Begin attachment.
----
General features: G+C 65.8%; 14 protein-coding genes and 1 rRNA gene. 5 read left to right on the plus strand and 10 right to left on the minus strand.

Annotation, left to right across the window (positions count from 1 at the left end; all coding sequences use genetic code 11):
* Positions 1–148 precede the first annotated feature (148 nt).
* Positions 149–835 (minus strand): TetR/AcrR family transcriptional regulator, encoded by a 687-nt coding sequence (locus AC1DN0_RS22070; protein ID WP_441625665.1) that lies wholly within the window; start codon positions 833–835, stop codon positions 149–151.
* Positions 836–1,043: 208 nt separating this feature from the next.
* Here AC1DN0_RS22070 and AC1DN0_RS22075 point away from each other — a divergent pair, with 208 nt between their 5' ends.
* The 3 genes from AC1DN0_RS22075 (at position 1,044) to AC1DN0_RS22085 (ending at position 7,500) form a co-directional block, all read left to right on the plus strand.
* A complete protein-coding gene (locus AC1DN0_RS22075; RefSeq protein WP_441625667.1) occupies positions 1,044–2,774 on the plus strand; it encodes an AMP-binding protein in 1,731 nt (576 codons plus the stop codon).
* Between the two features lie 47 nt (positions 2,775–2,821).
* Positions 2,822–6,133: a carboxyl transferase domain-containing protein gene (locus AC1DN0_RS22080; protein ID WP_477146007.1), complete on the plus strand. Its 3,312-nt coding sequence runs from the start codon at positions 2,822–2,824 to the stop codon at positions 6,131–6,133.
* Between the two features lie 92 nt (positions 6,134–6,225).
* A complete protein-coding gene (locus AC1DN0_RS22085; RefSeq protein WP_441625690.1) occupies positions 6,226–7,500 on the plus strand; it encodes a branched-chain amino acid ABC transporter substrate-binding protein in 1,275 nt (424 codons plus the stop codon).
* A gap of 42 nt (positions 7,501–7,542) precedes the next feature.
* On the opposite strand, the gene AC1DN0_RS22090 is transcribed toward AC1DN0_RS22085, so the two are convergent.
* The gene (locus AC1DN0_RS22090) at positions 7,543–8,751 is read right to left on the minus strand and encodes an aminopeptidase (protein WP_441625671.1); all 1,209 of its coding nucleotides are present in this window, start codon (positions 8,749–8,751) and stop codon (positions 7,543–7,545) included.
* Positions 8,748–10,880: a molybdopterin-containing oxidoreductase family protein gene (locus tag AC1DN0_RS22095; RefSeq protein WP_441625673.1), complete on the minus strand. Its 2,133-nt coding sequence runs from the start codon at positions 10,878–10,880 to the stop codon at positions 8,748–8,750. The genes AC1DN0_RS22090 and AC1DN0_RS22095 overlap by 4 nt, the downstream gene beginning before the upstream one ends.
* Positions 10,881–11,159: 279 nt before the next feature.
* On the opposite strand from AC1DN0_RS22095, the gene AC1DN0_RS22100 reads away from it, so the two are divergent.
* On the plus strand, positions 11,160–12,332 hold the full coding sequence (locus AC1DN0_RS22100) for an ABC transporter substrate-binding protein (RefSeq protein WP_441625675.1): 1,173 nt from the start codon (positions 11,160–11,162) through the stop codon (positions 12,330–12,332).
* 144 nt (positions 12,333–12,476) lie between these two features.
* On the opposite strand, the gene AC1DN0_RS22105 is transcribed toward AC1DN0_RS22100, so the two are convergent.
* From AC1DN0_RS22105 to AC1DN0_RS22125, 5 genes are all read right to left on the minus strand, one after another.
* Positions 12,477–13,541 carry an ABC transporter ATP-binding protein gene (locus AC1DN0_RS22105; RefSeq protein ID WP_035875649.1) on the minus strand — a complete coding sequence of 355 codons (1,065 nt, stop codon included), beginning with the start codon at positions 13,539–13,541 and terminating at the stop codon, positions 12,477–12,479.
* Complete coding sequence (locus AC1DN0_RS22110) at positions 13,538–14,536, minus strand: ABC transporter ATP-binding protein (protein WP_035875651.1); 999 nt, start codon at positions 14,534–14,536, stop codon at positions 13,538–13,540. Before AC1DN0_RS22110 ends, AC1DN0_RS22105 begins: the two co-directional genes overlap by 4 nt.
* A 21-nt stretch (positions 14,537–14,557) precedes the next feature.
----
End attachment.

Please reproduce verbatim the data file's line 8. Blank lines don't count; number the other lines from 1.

* A complete protein-coding gene (locus AC1DN0_RS22075; RefSeq protein WP_441625667.1) occupies positions 1,044–2,774 on the plus strand; it encodes an AMP-binding protein in 1,731 nt (576 codons plus the stop codon).